Adam Adam - 5 months ago 122
AngularJS Question

Angular two-way data binding isolate scope directive but property is undefined?

Hello I think I don't understand what two-way data binding is. First the code:

.directive('mupStageButtons', function() {
return {
transclude: true,
template: '<span ng-transclude></span>',
replace: true,
scope: {
property: "=",
action: "="
},
controller: function($scope) {
console.log($scope); //I can see the property of $scope defined in console
console.log($scope.property); //undefined
this.property = $scope.property;
this.changeStage = $scope.action; //anyway this is ok
},
};
})
.directive('mupStageButton', function() {
return {
transclude: true,
templateUrl: '/static/templates/directives/StageButton.html',
require: '^^mupStageButtons',
scope: {
value: "=",
btnClass: "@",
},
link: function(scope, element, attrs, mupStageButtonsCtrl, transclude) {
scope.property = mupStageButtonsCtrl.property;
scope.changeStage = mupStageButtonsCtrl.changeStage;
}
};
})

//html

<mup-stage-buttons property="company.stage" action="setStage">
<mup-stage-button value="0" btn-class="btn-default-grey">
</mup-stage-button>
</mup-stage-buttons>


//controller for that html ^^^

.controller('CompanyDetailController', function($scope, $stateParams, Company){
Company.query ({
id : $stateParams.companyId
}, function (data) {
$scope.company = new Company(data);
});
}

//template for <mup-stage-button>

<label ng-class="property === value ? 'active' : 'btn-on-hover' " class="btn {{btnClass}}" ng-click="changeStage(value)">
<div ng-transclude></div>
</label>


Does the "=" mean, that the change in outside scope will propagate thanks to the data binding brag? Or not? Because I fetch a $resource and it is of course defined after the time it is fetched, but the "property" remains undefined. So what is wrong?

EDIT: desired behavior is that the ng-class in the template for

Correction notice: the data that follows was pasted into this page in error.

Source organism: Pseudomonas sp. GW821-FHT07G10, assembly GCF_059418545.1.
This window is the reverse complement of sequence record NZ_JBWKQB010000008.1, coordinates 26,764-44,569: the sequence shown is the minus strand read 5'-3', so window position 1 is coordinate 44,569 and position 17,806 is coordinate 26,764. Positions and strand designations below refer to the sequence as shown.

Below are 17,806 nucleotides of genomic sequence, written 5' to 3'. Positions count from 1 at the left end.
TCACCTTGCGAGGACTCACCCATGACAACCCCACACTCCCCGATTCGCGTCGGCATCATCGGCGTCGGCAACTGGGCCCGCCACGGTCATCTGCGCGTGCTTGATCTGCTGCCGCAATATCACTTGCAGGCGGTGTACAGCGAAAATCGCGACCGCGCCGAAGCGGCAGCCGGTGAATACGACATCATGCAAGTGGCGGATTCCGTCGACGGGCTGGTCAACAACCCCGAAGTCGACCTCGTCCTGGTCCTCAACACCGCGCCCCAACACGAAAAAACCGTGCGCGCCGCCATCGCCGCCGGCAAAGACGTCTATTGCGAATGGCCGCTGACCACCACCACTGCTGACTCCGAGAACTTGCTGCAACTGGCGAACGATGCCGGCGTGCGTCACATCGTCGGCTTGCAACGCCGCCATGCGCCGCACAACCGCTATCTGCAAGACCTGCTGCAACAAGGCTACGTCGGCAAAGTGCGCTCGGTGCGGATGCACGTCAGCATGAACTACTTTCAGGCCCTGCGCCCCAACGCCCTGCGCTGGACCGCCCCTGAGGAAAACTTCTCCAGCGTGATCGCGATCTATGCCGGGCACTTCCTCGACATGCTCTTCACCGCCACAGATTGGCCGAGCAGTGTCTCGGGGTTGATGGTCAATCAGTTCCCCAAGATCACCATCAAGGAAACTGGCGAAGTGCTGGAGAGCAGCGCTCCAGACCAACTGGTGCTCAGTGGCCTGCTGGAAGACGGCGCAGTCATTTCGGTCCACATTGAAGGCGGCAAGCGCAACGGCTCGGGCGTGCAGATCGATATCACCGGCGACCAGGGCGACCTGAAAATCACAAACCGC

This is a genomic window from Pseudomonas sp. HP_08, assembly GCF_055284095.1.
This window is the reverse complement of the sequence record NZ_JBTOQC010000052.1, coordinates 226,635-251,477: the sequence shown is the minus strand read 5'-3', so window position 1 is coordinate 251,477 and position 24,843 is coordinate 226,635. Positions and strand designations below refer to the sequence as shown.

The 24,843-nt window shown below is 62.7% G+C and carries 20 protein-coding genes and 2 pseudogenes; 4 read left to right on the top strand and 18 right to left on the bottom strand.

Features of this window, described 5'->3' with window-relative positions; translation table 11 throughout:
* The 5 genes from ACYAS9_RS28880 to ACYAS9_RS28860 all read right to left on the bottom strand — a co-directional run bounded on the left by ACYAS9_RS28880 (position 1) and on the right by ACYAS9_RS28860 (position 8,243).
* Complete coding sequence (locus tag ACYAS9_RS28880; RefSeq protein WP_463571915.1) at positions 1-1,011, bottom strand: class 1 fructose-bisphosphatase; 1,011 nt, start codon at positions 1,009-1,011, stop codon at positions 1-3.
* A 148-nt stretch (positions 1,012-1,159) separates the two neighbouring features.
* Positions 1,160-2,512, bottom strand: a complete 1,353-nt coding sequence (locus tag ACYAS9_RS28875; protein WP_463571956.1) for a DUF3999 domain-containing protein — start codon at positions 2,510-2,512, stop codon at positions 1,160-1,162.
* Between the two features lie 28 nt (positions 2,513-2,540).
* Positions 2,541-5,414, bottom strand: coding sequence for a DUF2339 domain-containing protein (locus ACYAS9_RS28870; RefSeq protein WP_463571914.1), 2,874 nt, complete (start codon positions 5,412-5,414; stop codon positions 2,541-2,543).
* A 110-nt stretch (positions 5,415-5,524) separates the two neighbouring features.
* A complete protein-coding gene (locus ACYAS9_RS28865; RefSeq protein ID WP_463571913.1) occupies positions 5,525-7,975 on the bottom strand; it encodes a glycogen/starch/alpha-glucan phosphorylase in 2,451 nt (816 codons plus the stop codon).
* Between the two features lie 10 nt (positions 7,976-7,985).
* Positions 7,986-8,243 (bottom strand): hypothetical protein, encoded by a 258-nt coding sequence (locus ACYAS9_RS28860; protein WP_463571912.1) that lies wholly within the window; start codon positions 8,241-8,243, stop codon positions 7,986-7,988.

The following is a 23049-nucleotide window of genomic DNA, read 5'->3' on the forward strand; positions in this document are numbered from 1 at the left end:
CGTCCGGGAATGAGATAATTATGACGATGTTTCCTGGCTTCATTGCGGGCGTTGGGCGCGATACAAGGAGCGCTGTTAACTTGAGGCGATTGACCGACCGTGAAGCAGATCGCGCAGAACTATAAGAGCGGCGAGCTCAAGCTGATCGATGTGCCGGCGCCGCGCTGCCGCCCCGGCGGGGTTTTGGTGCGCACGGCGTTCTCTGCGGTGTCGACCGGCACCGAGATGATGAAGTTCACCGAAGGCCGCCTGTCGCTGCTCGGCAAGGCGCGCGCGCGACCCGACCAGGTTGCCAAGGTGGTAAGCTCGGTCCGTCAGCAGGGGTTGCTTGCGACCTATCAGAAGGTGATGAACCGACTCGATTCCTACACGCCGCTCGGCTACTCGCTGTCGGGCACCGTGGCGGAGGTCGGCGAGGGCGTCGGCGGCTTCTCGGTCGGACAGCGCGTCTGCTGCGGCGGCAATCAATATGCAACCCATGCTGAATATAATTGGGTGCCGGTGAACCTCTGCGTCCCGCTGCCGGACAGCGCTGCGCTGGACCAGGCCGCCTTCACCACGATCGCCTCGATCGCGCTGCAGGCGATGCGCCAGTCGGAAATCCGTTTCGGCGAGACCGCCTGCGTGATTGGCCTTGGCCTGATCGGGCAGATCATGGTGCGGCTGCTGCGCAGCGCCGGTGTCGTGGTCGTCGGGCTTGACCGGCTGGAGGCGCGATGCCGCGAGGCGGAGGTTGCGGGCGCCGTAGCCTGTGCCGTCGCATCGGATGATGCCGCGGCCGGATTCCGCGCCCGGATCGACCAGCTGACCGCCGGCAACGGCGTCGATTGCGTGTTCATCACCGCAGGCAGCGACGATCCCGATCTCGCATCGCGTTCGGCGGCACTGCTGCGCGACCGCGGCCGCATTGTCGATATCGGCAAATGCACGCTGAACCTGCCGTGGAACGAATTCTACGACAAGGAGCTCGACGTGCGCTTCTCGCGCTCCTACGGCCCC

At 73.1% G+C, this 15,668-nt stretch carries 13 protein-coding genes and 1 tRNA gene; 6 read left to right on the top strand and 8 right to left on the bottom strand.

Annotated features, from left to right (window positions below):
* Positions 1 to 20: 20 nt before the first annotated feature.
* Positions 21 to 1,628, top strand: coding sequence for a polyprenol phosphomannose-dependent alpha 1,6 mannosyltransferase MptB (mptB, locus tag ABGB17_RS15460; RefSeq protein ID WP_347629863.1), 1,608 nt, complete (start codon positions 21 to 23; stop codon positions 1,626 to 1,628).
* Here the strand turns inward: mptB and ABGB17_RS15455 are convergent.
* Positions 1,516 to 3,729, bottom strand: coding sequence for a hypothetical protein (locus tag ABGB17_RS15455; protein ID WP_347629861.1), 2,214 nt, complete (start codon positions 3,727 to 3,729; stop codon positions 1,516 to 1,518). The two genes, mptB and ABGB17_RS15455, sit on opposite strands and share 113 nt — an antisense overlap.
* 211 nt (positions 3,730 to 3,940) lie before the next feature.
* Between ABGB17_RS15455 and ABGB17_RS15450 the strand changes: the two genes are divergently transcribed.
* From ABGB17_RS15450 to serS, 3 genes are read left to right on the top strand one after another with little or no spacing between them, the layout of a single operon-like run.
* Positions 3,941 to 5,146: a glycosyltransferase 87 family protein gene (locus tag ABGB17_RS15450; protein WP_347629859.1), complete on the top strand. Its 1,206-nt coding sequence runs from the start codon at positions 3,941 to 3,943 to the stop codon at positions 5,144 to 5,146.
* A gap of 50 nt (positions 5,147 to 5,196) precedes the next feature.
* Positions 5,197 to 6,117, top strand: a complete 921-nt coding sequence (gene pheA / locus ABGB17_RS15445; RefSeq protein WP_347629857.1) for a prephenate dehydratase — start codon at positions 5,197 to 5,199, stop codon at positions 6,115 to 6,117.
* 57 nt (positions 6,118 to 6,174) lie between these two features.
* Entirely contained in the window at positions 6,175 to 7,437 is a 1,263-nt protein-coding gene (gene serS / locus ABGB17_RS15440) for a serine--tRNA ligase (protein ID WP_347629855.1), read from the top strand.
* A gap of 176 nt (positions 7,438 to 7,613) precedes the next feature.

<mup-stage-button>
works

EDIT: plunker: https://plnkr.co/edit/drXxyMpd2IOhXMWFj8LP?p=preview

Answer

You are missing an important thing about the transclude option: the wrapped content is bound to the OUTER scope rather than the directive's scope.

So, here how the scope bindings will look in your case after compilation:

<div ng-controller="CompanyDetailController">
    <mup-stage-buttons property="company.stage" action="setStage"> <-- even though the 'property' is bound correctly, it is not available below due to transclusion -->
        <span ng-transclude>
            {{company.stage}} <!-- CompanyDetailController $scope available here due to transclusion, 'property' is not available! -->

            <mup-stage-button property="company.stage" value="0"> 
                <!-- directive's scope here, binding to the outer scope's 'company.stage' can be used here -->
                {{property}} - {{value}} <!-- this will work -->
                <label ng-class="property === value ? 'active' : 'btn-on-hover' " class="btn {{btnClass}}" ng-click="changeStage(value)">
                    <div ng-transclude>
                        <!-- transcluded content here, bound to the CompanyDetailController $scope -->
                        not working ng-class 0
                    </div>
                </label>
            </mup-stage-button>
        </span>
    </mup-stage-buttons>
</div>

So, to make your code work (Plunk) it would be enough to map the property to the company.stage on the child directive only.

UPDATE

To avoid repetition of the property="company.stage" binding on the child directives and pass the data through the controller and link function of the parent and child directives respectively, you should use the wrapping object for you scope properties, so that you could pass the reference to that object through. Any changes to this object will be available to the child scopes as they will have a reference to that object, this is called the dot notation:

CompanyDetailController:

$scope.vars = {};
this.getCompany = function () {
  $scope.vars.company = $scope.company = {stage: 0}; 
};

then bind the vars property to the parent directive's scope:

// ...
scope: {
    vars: '=',
},
controller: function($scope) {
    this.vars = $scope.vars;
}
// ...

then put the reference of vars to the child directive's scope:

// ...
link: function(scope, element, attrs, mupStageButtonsCtrl, transclude) {
    scope.vars = mupStageButtonsCtrl.vars;
}
// ...

and finally have access to it in the child directive's view:

<label ng-class="vars.company.stage === value ? 'active' : 'btn-on-hover'">...</label>

This way there is no need to repeat the bindings on the child directive instances.

Plunk is updated.

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